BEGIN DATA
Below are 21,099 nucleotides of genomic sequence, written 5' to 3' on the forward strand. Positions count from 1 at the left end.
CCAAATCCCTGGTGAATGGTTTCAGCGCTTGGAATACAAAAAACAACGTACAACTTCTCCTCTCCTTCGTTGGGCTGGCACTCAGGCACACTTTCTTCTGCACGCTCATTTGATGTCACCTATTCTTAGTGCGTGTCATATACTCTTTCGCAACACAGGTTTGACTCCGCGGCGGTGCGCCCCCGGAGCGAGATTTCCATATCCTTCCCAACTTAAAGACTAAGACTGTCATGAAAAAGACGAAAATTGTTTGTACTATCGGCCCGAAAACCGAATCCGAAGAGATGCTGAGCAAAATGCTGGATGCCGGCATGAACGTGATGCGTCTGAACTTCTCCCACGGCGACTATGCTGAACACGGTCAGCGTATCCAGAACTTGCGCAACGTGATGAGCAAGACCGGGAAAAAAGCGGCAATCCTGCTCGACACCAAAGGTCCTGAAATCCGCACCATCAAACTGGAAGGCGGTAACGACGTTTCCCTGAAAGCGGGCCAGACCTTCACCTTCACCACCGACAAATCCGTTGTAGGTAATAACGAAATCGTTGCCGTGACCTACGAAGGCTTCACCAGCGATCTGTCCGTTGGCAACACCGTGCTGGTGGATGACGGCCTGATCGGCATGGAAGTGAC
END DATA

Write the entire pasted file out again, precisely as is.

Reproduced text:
Below are 21,099 nucleotides of genomic sequence, written 5' to 3' on the forward strand. Positions count from 1 at the left end.
CCAAATCCCTGGTGAATGGTTTCAGCGCTTGGAATACAAAAAACAACGTACAACTTCTCCTCTCCTTCGTTGGGCTGGCACTCAGGCACACTTTCTTCTGCACGCTCATTTGATGTCACCTATTCTTAGTGCGTGTCATATACTCTTTCGCAACACAGGTTTGACTCCGCGGCGGTGCGCCCCCGGAGCGAGATTTCCATATCCTTCCCAACTTAAAGACTAAGACTGTCATGAAAAAGACGAAAATTGTTTGTACTATCGGCCCGAAAACCGAATCCGAAGAGATGCTGAGCAAAATGCTGGATGCCGGCATGAACGTGATGCGTCTGAACTTCTCCCACGGCGACTATGCTGAACACGGTCAGCGTATCCAGAACTTGCGCAACGTGATGAGCAAGACCGGGAAAAAAGCGGCAATCCTGCTCGACACCAAAGGTCCTGAAATCCGCACCATCAAACTGGAAGGCGGTAACGACGTTTCCCTGAAAGCGGGCCAGACCTTCACCTTCACCACCGACAAATCCGTTGTAGGTAATAACGAAATCGTTGCCGTGACCTACGAAGGCTTCACCAGCGATCTGTCCGTTGGCAACACCGTGCTGGTGGATGACGGCCTGATCGGCATGGAAGTGAC